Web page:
Star Spangled Banner - 7/1/2012
Our American flag is obviously the symbol of our country but it has come to remind us of every man and woman who has fought for the freedom that we enjoy. The emotions that are stirred by images of our flag can run from happiness to sadness to even anger and everything in between.
Most of us learned basic flag etiquette when we were young but occasionally, it is a good idea to review the procedures so that we treat the flag with the respect that it deserves.
- The U.S. flag should not be flown at night unless a light is shown on it.
- The flag should never touch the ground.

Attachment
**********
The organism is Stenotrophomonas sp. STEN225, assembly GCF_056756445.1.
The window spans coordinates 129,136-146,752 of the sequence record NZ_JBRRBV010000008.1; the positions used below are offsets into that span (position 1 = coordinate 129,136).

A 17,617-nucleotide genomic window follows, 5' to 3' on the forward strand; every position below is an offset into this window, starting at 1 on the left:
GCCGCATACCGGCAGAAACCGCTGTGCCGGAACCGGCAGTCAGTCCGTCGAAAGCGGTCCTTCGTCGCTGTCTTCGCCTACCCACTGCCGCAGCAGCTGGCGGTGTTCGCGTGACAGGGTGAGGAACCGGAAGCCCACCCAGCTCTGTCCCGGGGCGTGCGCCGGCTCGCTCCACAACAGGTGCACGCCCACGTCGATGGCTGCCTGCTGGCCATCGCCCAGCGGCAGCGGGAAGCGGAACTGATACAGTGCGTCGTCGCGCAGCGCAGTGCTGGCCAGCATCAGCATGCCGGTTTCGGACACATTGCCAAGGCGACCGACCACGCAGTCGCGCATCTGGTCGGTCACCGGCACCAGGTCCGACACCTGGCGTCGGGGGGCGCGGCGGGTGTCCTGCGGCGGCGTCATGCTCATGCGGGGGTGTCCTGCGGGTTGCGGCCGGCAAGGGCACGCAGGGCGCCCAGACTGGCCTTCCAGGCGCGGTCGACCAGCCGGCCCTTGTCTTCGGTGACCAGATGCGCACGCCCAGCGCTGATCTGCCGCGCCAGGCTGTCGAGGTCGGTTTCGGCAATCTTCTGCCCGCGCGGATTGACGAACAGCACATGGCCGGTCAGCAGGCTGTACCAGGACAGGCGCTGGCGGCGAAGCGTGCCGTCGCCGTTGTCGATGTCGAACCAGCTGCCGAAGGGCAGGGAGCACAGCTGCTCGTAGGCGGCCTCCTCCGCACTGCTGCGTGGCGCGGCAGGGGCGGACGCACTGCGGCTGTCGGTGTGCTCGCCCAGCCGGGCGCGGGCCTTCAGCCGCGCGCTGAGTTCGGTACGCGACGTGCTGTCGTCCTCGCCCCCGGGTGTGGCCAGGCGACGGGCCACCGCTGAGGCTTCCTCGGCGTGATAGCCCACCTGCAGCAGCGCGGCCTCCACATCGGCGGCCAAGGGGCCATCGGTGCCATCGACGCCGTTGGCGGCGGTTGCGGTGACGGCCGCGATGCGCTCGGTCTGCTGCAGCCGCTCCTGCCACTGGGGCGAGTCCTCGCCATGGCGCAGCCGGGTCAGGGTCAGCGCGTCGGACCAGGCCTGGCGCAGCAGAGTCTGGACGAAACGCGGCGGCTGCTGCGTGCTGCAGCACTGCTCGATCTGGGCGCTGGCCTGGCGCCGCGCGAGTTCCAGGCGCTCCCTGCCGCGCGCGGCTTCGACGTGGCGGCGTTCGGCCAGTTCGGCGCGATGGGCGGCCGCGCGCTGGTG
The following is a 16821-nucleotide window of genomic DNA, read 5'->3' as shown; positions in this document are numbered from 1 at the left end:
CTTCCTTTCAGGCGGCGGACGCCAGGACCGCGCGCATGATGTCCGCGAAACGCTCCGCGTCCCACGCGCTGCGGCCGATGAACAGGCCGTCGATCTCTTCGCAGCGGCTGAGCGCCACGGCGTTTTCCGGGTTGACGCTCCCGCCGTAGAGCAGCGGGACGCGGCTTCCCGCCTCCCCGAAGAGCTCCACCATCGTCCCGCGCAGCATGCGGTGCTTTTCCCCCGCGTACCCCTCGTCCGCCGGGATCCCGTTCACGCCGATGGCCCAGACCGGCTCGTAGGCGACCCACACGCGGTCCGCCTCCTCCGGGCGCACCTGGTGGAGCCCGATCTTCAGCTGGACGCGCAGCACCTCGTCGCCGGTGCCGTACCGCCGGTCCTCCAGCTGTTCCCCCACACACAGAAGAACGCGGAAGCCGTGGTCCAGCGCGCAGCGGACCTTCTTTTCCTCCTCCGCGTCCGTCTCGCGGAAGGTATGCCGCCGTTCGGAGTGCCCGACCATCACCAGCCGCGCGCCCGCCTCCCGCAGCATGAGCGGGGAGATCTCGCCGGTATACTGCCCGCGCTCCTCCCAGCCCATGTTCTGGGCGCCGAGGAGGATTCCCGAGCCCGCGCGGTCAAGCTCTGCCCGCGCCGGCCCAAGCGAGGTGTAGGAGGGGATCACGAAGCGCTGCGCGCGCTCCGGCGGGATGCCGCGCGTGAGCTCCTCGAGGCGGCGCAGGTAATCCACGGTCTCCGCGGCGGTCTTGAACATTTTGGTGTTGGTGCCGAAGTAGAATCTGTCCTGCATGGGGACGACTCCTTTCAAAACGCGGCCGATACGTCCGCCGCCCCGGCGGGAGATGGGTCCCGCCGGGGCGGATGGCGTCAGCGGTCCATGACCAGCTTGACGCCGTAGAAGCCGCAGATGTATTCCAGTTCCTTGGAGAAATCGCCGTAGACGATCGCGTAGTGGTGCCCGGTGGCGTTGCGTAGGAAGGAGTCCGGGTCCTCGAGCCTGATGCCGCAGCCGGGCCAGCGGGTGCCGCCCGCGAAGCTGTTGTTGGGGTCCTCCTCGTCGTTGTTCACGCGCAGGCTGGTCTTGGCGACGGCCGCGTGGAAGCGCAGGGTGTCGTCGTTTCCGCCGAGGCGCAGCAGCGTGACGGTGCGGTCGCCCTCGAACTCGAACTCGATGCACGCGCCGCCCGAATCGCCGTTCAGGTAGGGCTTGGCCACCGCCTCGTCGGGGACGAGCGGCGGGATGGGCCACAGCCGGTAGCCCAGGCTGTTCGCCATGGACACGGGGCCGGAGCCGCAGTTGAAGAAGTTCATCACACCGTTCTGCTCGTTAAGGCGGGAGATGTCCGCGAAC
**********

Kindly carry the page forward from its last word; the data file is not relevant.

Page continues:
- The U.S. flag should not be flown upside down except as a distress signal.
- A U.S. flag should be displayed at the peak of the staff unless the flag is at half-staff.
- When displaying multiple flags of a state, community or society on the same flagpole, the U.S. flag must always be on top.
- When flown with flags of states, communities or societies on separate flag poles which are of the same height and in a straight line, the flag of the United States is always placed in the position of honor - to its own right. No flag should be higher or larger that the U.S. flag. The U.S. flag is always the first flag raised and the last to be lowered.
- When the U.S. flag is flown with those of other countries, each flag should be the same size and must be on separate poles of the same height. Ideally, the flags should be raised and lowered simultaneously.